Tortured under Franco, forgetting is not an option for Carles Vallejo
Former political prisoner reflects on his arrest and exile as well as historical memory
“The best way of preventing what happened under Franco from happening again is to know the past,” Carles Vallejo contends. As the president of the Barcelona-based Association of Former Political Prisoners of Francoism, Vallejo is well placed to understand the weight of that statement.
Vallejo was only in his mid-twenties and had already been living in exile for a few years when Spanish dictator Francisco Franco died an old man in his bed on November 20, 1975.
The ensuing transition to democracy, however, was secured at the expense of questioning Franco’s legacy with what is known as the ‘Pact of Forgetting’: on the one hand, political prisoners were released and those who had fled abroad, including Vallejo, were allowed to return home, but on the other, it also guaranteed impunity for those who had committed crimes against humanity during the war and the dictatorship.
45 years after Franco’s death, not many of those who suffered the harshest repression are still alive, and many Francoist oppressors—without ever having been brought to justice—have too since passed away. But despite Spain’s longstanding policy of amnesia, a handful of people still vividly remember some of the worst days—Vallejo is one of them.
From an office tucked away inside a majestic old building in the center of Barcelona, Vallejo candidly tells Catalan News his story. Aided by old newspaper clippings and other documents including clandestine anti-regime trade union propaganda, photographs, and letters, his descriptions of them are punctuated by sporadic memories as they arise: “The bastards at La Model made me subscribe to the weekly prison newspaper, Redención, to reduce my sentence!” he exclaims, holding up a piece of paper. “9 pesetas, què collons!”
Vallejo owes his outlook to his parents, whom he describes as “losers of the Spanish Civil War.” Thanks to their stories—his father, for example, who hailed from Madrid, was part of the unsuccessful attempt to keep the Nationalists from entering the Spanish capital and spent time in concentration camps after the Republican loss—he was aware of Franco’s suppression of dissent, as well as of his family’s status under the regime.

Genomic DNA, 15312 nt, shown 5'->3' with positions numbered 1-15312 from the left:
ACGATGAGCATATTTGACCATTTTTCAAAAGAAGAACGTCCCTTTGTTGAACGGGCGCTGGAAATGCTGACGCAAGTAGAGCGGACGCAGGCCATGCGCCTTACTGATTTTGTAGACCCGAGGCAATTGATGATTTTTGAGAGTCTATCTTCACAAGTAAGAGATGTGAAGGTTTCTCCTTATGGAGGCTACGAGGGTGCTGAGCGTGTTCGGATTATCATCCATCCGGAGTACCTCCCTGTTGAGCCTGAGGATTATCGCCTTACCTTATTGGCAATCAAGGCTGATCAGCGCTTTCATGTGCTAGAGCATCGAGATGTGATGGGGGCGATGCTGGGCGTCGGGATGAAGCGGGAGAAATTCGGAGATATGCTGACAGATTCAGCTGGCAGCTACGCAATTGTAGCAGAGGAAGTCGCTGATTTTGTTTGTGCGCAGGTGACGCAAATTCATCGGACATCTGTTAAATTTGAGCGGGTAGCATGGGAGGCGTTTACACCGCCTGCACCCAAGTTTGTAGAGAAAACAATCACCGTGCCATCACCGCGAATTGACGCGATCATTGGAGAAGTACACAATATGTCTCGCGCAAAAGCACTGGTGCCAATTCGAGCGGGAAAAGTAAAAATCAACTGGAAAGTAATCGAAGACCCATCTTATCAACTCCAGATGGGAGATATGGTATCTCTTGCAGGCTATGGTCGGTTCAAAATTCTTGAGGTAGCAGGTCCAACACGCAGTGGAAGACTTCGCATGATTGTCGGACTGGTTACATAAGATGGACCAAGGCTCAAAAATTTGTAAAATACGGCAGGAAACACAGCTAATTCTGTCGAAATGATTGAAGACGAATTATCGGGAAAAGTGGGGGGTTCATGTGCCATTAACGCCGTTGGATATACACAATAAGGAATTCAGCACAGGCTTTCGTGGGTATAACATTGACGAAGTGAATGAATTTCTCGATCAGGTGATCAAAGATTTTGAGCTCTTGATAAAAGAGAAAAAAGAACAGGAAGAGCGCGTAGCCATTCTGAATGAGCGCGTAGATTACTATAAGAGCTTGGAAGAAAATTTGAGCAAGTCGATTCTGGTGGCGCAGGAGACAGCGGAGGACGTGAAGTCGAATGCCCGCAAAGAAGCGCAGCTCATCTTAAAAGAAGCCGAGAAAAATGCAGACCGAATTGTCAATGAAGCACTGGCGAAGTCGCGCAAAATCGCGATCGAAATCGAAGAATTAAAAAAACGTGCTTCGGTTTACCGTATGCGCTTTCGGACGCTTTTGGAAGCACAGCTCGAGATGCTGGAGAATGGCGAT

By the time he was 20, he had begun working for SEAT, Spain’s largest car manufacturer, where he rapidly became involved in a clandestine trade union. At the time, all unions were illegal, and he was detained in December 1970, not even a year on the job.
“I started running as fast as possible,” he recalls. “As they forced me into the unmarked police car, they started to beat me, to humiliate me, to kick me and to hit me… that was all before arriving at the Via Laietana, where I was interrogated and tortured.”
After being tortured for 20 days straight at the police station, which to the dismay of historical memory activists still exists to this day, Vallejo was sent to the infamous La Model prison. Despite being sent to solitary confinement for a month for participating in a hunger strike with other political prisoners, he says being there was a relief because there was no “direct torture.”
Released 6 months later before being arrested and then released again, Vallejo decided to flee first to France and then to Italy rather than risk spending 20 years behind bars, as the prosecutor was requesting for him, and was only able to safely return a year after Franco’s death thanks to a partial amnesty.
Yet Spain’s official policy of amnesia means nobody has ever been brought to justice for the war and dictatorship’s crimes—the man who tortured Carles, Genuino Navales, was even promoted during the transition to democracy, and was in charge of the Pope’s security during his visit to Spain in 1982 and safety at the Football World Cup held that same year.
The 2007 Historical Memory Law, Catalonia’s 2017 symbolic annulment of Franco-era convictions or Franco’s 2019 exhumation from the Valley of the Fallen, for example, are some of the more recent attempts to deal with the past, and the Spanish government also presented a Democratic Memory draft bill just last September. But some worry this is all too little, too late, as remaining survivors and perpetrators of violence continue to age.
As fate would have it, the association Vallejo presides over is located on the same street he was tortured on 50 years earlier. In line with its demands, he is firm in his conviction that the past must be remembered: “We need to break this silence.”